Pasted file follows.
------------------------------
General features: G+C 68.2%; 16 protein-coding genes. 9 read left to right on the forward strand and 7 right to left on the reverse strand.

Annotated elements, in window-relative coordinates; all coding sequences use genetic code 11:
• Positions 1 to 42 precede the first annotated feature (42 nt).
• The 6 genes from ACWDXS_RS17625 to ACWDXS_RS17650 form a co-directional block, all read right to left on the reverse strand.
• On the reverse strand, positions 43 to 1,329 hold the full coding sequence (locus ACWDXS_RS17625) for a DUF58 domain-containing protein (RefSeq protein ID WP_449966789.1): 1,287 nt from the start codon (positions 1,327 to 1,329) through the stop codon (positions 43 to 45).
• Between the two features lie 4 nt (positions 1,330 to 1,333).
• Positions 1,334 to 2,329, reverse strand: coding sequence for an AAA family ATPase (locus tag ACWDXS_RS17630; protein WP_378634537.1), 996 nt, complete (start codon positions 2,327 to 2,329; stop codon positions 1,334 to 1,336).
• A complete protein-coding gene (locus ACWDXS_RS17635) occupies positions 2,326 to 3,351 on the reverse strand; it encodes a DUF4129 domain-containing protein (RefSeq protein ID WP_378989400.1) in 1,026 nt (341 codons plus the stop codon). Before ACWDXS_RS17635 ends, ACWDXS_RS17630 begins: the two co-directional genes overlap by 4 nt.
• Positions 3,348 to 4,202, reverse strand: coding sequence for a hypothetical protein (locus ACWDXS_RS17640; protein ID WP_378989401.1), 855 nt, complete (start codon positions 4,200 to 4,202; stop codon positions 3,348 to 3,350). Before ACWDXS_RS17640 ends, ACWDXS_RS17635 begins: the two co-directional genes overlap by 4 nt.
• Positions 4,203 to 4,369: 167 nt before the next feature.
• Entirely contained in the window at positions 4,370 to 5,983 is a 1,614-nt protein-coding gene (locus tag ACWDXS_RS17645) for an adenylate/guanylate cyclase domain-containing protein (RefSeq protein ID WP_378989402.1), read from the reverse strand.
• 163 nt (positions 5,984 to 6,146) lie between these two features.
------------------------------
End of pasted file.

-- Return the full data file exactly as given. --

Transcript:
General features: G+C 68.2%; 16 protein-coding genes. 9 read left to right on the forward strand and 7 right to left on the reverse strand.

Annotated elements, in window-relative coordinates; all coding sequences use genetic code 11:
• Positions 1 to 42 precede the first annotated feature (42 nt).
• The 6 genes from ACWDXS_RS17625 to ACWDXS_RS17650 form a co-directional block, all read right to left on the reverse strand.
• On the reverse strand, positions 43 to 1,329 hold the full coding sequence (locus ACWDXS_RS17625) for a DUF58 domain-containing protein (RefSeq protein ID WP_449966789.1): 1,287 nt from the start codon (positions 1,327 to 1,329) through the stop codon (positions 43 to 45).
• Between the two features lie 4 nt (positions 1,330 to 1,333).
• Positions 1,334 to 2,329, reverse strand: coding sequence for an AAA family ATPase (locus tag ACWDXS_RS17630; protein WP_378634537.1), 996 nt, complete (start codon positions 2,327 to 2,329; stop codon positions 1,334 to 1,336).
• A complete protein-coding gene (locus ACWDXS_RS17635) occupies positions 2,326 to 3,351 on the reverse strand; it encodes a DUF4129 domain-containing protein (RefSeq protein ID WP_378989400.1) in 1,026 nt (341 codons plus the stop codon). Before ACWDXS_RS17635 ends, ACWDXS_RS17630 begins: the two co-directional genes overlap by 4 nt.
• Positions 3,348 to 4,202, reverse strand: coding sequence for a hypothetical protein (locus ACWDXS_RS17640; protein ID WP_378989401.1), 855 nt, complete (start codon positions 4,200 to 4,202; stop codon positions 3,348 to 3,350). Before ACWDXS_RS17640 ends, ACWDXS_RS17635 begins: the two co-directional genes overlap by 4 nt.
• Positions 4,203 to 4,369: 167 nt before the next feature.
• Entirely contained in the window at positions 4,370 to 5,983 is a 1,614-nt protein-coding gene (locus tag ACWDXS_RS17645) for an adenylate/guanylate cyclase domain-containing protein (RefSeq protein ID WP_378989402.1), read from the reverse strand.
• 163 nt (positions 5,984 to 6,146) lie between these two features.